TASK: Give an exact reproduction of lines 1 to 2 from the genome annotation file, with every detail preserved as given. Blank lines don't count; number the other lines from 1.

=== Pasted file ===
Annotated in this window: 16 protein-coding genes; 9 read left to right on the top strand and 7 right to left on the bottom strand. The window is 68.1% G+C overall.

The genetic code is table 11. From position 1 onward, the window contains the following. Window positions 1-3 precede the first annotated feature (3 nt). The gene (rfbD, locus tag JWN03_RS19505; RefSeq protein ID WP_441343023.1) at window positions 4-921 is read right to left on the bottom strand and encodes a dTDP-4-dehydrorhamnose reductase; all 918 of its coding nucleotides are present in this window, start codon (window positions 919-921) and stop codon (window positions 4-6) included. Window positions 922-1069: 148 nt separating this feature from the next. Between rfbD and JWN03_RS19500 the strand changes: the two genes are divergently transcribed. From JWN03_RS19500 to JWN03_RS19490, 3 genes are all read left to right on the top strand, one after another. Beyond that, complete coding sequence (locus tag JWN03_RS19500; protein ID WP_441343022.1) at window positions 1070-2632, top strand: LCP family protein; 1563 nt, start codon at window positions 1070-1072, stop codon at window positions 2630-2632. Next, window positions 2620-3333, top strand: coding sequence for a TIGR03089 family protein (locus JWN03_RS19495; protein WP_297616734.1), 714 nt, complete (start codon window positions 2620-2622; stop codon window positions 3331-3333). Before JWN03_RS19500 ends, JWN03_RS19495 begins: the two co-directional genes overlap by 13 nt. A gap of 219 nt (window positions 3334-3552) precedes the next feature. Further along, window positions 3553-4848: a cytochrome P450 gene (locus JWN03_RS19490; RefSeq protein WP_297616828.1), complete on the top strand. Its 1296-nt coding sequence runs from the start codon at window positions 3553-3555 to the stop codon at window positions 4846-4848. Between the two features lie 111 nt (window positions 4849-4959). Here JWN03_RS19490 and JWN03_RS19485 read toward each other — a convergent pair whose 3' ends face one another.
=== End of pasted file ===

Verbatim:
Annotated in this window: 16 protein-coding genes; 9 read left to right on the top strand and 7 right to left on the bottom strand. The window is 68.1% G+C overall.

The genetic code is table 11. From position 1 onward, the window contains the following. Window positions 1-3 precede the first annotated feature (3 nt). The gene (rfbD, locus tag JWN03_RS19505; RefSeq protein ID WP_441343023.1) at window positions 4-921 is read right to left on the bottom strand and encodes a dTDP-4-dehydrorhamnose reductase; all 918 of its coding nucleotides are present in this window, start codon (window positions 919-921) and stop codon (window positions 4-6) included. Window positions 922-1069: 148 nt separating this feature from the next. Between rfbD and JWN03_RS19500 the strand changes: the two genes are divergently transcribed. From JWN03_RS19500 to JWN03_RS19490, 3 genes are all read left to right on the top strand, one after another. Beyond that, complete coding sequence (locus tag JWN03_RS19500; protein ID WP_441343022.1) at window positions 1070-2632, top strand: LCP family protein; 1563 nt, start codon at window positions 1070-1072, stop codon at window positions 2630-2632. Next, window positions 2620-3333, top strand: coding sequence for a TIGR03089 family protein (locus JWN03_RS19495; protein WP_297616734.1), 714 nt, complete (start codon window positions 2620-2622; stop codon window positions 3331-3333). Before JWN03_RS19500 ends, JWN03_RS19495 begins: the two co-directional genes overlap by 13 nt. A gap of 219 nt (window positions 3334-3552) precedes the next feature. Further along, window positions 3553-4848: a cytochrome P450 gene (locus JWN03_RS19490; RefSeq protein WP_297616828.1), complete on the top strand. Its 1296-nt coding sequence runs from the start codon at window positions 3553-3555 to the stop codon at window positions 4846-4848. Between the two features lie 111 nt (window positions 4849-4959). Here JWN03_RS19490 and JWN03_RS19485 read toward each other — a convergent pair whose 3' ends face one another.